Last Monday afternoon, a trailer appeared on Facebook. The video, set to the raspy realness of Bibi Bourelly’s “Ego,” starts with a wide-pan shot over the Margaret Hunt Hill Bridge. Viewers are then taken on a ride-along with Dallas producer J. Rhodes as he makes his way from Oak Cliff to his Deep Ellum production studio.
As Rhodes enters his studio and shuts the door behind him, the camera zooms out abruptly, the screen fades to black and the words “These Beats Ain’t Free” pop into view. It seems Rhodes’ already long resume is due for an update — one to include the titles of a screenwriter and actor.
When we last checked in on Rhodes, he was basically taking the music world by storm. Over the last year, he's been repeatedly awarded by the industry for his production talents and he’s touring to promote his book, These Beats Ain’t Free. "I’ve always been a writer,” Rhodes says. "I’m not just a producer, I’m not just an artist."
Rhodes and his business partner, Kory D. Williams were sitting in the studio, throwing around the idea of doing a documentary series on producers. Williams, a Fort Worth-based photographer, videographer and high school media technology teacher, met Rhodes while they were both attending the University of North Texas and the two remained friends.
Rhodes says he was plagued by a nagging sense of creative urgency while mulling over angles for the documentary. “At first we were just going to do a documentary series — which we’ll still probably do — but a lot of people kind of do those," he says. "And even if it’s cool, it’s really expected. We just wanted to make something unexpected.”
It was then, Rhodes said to Williams, “What if we did a show where we really bring people into the world of music producers, in a cool way?” So, in true creative fashion, the pair jumped in headfirst and began to brainstorm. And the result was something altogether different for both artists: a web-based miniseries.
The primary focus of the show, which is set to premiere on August 1, will be to give viewers an insider’s look into what music producers face away from the awards shows. Viewers will watch Rhodes’ creative process as he develops new beats. “There are so many reasons why we’re doing the show, but that’s the first reason,” Rhodes says. “[Fans] don’t see your day-to-day, they don’t see the struggle. Sometimes, they only see the music that you’ve got out. They don’t see the beats that don’t see the light of day. They don’t understand the dedication in the craft that you have to do.”
Rhodes describes his vision for TBAF as a combination of the character development in HBO’s Entourage and the perfect grasp of culture seen in The Wire, but composed in the same vein as Issa Rae’s YouTube-based series, The Misadventures of an Awkward Black Girl. And taking a page out of Rae’s rise to the Home Box Office, Rhodes and Williams hope to build enough of a series following to attract the attention of network television.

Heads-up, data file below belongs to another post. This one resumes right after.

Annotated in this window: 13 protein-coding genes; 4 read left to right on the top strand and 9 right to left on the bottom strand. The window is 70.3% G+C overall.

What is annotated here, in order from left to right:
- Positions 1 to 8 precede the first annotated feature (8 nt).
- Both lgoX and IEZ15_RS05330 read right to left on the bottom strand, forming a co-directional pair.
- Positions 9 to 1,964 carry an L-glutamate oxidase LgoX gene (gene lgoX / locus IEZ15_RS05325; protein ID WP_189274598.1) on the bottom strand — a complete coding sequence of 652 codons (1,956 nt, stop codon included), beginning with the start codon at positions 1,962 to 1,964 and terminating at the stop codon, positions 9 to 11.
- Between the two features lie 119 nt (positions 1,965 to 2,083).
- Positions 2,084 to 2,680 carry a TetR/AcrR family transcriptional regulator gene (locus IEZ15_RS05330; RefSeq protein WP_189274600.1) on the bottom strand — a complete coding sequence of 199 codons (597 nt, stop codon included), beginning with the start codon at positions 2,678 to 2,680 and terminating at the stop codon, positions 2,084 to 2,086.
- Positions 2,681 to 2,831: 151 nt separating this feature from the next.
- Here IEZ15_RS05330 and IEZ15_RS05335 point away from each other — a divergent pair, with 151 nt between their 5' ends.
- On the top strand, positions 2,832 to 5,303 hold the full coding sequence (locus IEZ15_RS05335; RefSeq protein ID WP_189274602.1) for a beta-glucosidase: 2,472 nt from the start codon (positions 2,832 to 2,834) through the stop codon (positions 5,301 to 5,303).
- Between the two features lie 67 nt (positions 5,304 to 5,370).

On the visual side of things, Williams says, “At this point, right now, we’re trying to establish a certain look for the series.” He continues, “We want it to be funny, like Entourage, we want it to be extremely meaningful for photographers, writers and producers and we want it to be informational as well.”
The challenge though, is that this is completely new territory for both Williams and Rhodes. Williams, for example, has been a photographer since 2008, but only took up videography this past year. So, to him, the art of directing and creating scripts has been keeping him on his toes. “This is my first time doing something of this caliber,” Williams says. “To be honest, we’re amateurs. We don’t have screenwriters — we’re kind of winging it. I’m kind of learning as I go, but,” he adds with an assured laugh, “I’m a pretty fast learner.”
At the end of the day, Williams and Rhodes want to create something that will allow viewers an all-encompassing look inside the world of music production. It is their hope that by doing so, the series might help to inspire an up-and-coming music producer to take the next big step in their career. But not only that, both of the shows creators are dedicated to shining a light on Dallas, as a whole. As signified by the iconic bridge in the trailer.
“Even though this show is about music, you’re going to see Dallas culture like you’ve never seen it before," he says. "Because we are that and we’re going to embody that.”
These Beats Ain’t Free premieres August 1. For more information, please visit These Beats Ain’t Free on Facebook or thesebeatsaintfree.com.
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